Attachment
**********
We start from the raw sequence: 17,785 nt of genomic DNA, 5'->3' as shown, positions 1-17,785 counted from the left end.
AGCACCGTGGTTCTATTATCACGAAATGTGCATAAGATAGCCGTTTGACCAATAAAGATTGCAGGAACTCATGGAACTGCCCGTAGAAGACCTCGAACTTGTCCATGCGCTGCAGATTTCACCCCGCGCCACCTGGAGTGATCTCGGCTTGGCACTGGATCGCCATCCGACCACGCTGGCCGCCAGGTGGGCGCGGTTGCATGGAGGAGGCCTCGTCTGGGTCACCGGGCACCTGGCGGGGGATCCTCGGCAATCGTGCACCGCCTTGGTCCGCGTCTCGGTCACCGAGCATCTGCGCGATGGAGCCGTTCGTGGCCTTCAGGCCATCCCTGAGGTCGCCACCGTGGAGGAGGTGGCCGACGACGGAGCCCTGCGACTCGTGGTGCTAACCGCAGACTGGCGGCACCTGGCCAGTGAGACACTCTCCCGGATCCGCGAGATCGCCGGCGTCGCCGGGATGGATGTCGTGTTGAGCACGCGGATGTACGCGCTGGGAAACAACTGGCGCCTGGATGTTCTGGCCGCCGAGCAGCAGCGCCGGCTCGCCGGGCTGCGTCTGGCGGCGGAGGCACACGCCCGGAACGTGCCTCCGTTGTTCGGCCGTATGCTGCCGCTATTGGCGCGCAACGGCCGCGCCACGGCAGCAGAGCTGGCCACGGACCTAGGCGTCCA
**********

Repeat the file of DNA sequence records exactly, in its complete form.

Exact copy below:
We start from the raw sequence: 17,785 nt of genomic DNA, 5'->3' as shown, positions 1-17,785 counted from the left end.
AGCACCGTGGTTCTATTATCACGAAATGTGCATAAGATAGCCGTTTGACCAATAAAGATTGCAGGAACTCATGGAACTGCCCGTAGAAGACCTCGAACTTGTCCATGCGCTGCAGATTTCACCCCGCGCCACCTGGAGTGATCTCGGCTTGGCACTGGATCGCCATCCGACCACGCTGGCCGCCAGGTGGGCGCGGTTGCATGGAGGAGGCCTCGTCTGGGTCACCGGGCACCTGGCGGGGGATCCTCGGCAATCGTGCACCGCCTTGGTCCGCGTCTCGGTCACCGAGCATCTGCGCGATGGAGCCGTTCGTGGCCTTCAGGCCATCCCTGAGGTCGCCACCGTGGAGGAGGTGGCCGACGACGGAGCCCTGCGACTCGTGGTGCTAACCGCAGACTGGCGGCACCTGGCCAGTGAGACACTCTCCCGGATCCGCGAGATCGCCGGCGTCGCCGGGATGGATGTCGTGTTGAGCACGCGGATGTACGCGCTGGGAAACAACTGGCGCCTGGATGTTCTGGCCGCCGAGCAGCAGCGCCGGCTCGCCGGGCTGCGTCTGGCGGCGGAGGCACACGCCCGGAACGTGCCTCCGTTGTTCGGCCGTATGCTGCCGCTATTGGCGCGCAACGGCCGCGCCACGGCAGCAGAGCTGGCCACGGACCTAGGCGTCCA